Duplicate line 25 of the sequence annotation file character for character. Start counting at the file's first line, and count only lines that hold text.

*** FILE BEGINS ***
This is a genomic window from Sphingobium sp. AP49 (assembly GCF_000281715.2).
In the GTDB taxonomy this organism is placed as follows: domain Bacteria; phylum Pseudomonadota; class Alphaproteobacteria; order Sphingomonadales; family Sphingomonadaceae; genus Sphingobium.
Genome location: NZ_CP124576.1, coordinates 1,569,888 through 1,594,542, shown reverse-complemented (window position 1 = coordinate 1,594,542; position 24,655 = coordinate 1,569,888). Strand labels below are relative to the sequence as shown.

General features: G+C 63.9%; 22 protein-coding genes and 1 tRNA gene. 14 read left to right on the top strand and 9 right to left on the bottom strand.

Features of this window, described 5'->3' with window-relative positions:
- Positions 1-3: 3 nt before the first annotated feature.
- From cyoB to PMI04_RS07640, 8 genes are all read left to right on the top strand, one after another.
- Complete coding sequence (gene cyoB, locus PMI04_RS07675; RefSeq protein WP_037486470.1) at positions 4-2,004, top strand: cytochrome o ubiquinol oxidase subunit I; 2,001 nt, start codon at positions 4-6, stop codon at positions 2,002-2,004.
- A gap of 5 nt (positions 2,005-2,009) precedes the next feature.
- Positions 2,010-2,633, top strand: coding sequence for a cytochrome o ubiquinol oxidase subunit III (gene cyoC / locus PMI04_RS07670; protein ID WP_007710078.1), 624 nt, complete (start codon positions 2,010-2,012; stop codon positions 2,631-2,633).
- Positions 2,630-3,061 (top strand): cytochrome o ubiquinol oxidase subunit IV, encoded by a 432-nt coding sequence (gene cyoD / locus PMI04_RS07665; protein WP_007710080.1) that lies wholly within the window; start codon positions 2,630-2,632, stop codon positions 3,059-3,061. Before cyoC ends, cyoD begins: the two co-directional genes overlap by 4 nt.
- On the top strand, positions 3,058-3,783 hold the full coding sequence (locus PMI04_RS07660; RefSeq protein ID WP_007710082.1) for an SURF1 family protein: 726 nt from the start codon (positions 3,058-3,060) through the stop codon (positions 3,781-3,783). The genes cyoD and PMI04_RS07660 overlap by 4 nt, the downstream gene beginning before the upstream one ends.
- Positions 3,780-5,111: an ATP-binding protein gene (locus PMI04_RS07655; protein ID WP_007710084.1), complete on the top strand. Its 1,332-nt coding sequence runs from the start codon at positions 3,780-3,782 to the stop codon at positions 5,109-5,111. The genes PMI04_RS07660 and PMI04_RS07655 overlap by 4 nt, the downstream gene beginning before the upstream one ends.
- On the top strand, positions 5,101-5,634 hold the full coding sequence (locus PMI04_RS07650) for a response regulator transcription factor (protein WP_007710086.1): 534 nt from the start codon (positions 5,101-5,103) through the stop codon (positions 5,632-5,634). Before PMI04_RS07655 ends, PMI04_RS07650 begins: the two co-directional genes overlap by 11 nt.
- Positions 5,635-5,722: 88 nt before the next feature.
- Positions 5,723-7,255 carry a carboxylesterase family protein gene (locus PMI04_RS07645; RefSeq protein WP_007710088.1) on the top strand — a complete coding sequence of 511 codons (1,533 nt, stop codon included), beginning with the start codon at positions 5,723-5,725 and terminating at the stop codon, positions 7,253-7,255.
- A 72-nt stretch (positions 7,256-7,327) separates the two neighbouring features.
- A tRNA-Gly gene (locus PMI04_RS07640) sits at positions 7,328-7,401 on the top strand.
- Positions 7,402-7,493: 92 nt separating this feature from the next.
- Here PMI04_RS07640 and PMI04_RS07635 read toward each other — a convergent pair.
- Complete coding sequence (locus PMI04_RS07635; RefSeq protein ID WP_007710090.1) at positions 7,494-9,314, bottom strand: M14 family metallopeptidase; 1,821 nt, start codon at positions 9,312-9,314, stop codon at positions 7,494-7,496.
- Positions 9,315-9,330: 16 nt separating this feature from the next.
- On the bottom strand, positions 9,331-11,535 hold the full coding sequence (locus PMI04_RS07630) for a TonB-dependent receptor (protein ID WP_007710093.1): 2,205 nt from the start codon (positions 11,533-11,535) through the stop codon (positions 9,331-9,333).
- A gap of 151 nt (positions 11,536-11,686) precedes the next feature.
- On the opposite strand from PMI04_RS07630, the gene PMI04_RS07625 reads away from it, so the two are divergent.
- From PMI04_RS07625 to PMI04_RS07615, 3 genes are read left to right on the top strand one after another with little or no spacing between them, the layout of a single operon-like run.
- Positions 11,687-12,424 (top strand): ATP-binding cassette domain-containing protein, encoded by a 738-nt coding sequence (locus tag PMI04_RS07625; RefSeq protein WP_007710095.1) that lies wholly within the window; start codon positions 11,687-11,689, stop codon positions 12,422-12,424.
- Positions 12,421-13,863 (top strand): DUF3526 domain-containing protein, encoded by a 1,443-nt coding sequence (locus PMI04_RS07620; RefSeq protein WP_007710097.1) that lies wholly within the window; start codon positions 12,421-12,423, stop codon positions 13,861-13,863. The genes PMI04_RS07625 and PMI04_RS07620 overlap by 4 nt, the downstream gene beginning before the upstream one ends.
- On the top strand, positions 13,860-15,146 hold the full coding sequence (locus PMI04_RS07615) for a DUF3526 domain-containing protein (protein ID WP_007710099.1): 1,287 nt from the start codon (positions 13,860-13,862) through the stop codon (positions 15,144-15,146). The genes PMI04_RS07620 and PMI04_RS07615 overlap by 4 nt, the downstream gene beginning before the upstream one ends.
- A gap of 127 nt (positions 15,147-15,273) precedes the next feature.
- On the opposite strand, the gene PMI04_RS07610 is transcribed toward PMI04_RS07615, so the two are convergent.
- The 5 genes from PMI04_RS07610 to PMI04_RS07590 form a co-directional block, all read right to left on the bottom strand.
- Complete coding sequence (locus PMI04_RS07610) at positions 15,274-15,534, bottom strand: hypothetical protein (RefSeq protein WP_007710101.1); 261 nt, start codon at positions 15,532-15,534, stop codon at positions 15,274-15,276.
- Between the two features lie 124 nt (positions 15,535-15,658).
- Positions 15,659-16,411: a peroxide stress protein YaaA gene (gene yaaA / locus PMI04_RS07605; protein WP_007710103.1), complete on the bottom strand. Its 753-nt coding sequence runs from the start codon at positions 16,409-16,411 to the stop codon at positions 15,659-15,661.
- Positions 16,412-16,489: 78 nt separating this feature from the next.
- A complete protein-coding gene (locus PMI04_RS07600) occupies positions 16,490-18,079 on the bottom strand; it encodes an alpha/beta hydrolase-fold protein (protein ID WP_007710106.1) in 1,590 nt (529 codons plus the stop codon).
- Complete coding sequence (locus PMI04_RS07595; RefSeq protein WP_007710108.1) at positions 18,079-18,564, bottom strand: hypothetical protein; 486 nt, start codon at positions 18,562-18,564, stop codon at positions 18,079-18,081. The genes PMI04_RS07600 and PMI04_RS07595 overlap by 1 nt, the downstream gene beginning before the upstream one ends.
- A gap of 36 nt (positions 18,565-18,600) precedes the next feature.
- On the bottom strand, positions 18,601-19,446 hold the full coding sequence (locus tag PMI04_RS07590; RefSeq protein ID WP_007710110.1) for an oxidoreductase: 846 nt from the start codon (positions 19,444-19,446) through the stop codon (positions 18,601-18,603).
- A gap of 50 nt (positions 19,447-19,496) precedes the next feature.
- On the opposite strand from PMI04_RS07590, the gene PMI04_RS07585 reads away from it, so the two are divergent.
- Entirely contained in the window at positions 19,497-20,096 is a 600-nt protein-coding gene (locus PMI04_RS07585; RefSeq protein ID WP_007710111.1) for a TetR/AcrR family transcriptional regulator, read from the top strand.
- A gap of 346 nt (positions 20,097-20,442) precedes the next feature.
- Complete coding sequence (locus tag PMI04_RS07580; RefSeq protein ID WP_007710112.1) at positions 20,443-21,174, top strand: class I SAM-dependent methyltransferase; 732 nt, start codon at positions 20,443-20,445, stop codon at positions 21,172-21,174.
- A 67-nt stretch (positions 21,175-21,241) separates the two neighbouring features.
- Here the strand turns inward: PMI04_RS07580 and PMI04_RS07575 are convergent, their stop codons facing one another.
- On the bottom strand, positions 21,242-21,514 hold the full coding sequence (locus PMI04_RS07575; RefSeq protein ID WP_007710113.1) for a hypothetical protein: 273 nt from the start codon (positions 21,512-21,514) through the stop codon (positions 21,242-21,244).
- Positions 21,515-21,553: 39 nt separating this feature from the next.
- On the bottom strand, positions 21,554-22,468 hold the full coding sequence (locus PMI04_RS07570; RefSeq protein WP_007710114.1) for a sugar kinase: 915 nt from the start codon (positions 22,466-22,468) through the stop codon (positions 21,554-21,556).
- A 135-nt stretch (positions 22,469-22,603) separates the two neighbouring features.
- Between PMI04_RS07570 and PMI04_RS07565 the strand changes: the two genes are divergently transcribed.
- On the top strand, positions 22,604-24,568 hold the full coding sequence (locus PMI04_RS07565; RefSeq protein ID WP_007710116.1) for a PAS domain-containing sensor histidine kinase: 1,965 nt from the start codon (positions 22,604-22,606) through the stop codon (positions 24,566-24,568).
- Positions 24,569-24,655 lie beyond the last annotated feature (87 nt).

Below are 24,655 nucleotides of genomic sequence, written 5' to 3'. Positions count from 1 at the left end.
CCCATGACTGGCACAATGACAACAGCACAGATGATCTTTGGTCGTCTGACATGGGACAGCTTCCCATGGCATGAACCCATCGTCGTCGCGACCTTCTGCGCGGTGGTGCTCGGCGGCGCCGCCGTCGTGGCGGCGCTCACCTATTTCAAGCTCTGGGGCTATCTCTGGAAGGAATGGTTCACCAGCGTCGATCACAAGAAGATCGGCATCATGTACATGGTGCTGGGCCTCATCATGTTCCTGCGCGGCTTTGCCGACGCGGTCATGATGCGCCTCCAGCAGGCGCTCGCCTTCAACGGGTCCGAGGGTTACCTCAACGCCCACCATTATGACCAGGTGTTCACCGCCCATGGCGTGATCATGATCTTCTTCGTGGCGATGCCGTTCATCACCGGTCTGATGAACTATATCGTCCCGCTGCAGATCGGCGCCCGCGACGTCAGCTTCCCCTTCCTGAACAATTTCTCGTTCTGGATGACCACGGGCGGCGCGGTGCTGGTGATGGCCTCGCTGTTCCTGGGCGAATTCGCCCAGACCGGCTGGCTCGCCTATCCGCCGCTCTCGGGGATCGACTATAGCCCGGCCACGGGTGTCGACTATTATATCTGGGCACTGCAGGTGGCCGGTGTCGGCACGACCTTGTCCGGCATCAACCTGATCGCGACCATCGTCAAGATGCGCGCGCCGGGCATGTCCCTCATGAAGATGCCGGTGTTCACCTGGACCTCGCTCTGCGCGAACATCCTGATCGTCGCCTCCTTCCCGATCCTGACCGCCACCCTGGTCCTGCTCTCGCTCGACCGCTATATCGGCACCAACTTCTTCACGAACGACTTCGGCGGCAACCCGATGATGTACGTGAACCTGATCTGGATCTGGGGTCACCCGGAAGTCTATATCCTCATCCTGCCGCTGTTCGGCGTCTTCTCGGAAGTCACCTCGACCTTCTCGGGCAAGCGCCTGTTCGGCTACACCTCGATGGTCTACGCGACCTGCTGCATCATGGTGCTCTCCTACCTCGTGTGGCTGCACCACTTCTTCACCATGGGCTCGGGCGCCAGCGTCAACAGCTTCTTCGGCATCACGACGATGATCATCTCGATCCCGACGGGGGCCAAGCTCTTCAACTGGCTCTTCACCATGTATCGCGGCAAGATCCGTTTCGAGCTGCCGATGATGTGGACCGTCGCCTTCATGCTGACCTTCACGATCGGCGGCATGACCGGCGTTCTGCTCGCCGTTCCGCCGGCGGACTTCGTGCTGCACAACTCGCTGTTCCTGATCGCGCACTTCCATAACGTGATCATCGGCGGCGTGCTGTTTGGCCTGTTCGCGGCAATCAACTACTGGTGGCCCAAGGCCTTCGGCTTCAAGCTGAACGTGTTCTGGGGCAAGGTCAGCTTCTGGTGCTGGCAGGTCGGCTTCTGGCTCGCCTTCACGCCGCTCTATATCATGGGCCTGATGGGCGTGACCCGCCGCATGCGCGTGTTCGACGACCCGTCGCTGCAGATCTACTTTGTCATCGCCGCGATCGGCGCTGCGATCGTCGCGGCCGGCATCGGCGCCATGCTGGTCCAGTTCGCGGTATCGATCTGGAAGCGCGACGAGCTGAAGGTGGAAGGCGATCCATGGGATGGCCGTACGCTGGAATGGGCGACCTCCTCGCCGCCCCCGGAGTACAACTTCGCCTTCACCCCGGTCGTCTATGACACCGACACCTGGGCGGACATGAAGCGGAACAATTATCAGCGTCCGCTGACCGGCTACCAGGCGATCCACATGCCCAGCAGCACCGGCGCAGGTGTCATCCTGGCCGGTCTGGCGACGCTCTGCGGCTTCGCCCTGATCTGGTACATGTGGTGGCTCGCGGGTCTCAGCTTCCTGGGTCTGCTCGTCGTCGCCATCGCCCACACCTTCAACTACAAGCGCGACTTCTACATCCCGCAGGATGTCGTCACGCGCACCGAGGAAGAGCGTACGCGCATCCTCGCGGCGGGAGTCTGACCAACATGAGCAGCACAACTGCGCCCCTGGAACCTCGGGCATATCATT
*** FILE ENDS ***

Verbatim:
- On the opposite strand from PMI04_RS07630, the gene PMI04_RS07625 reads away from it, so the two are divergent.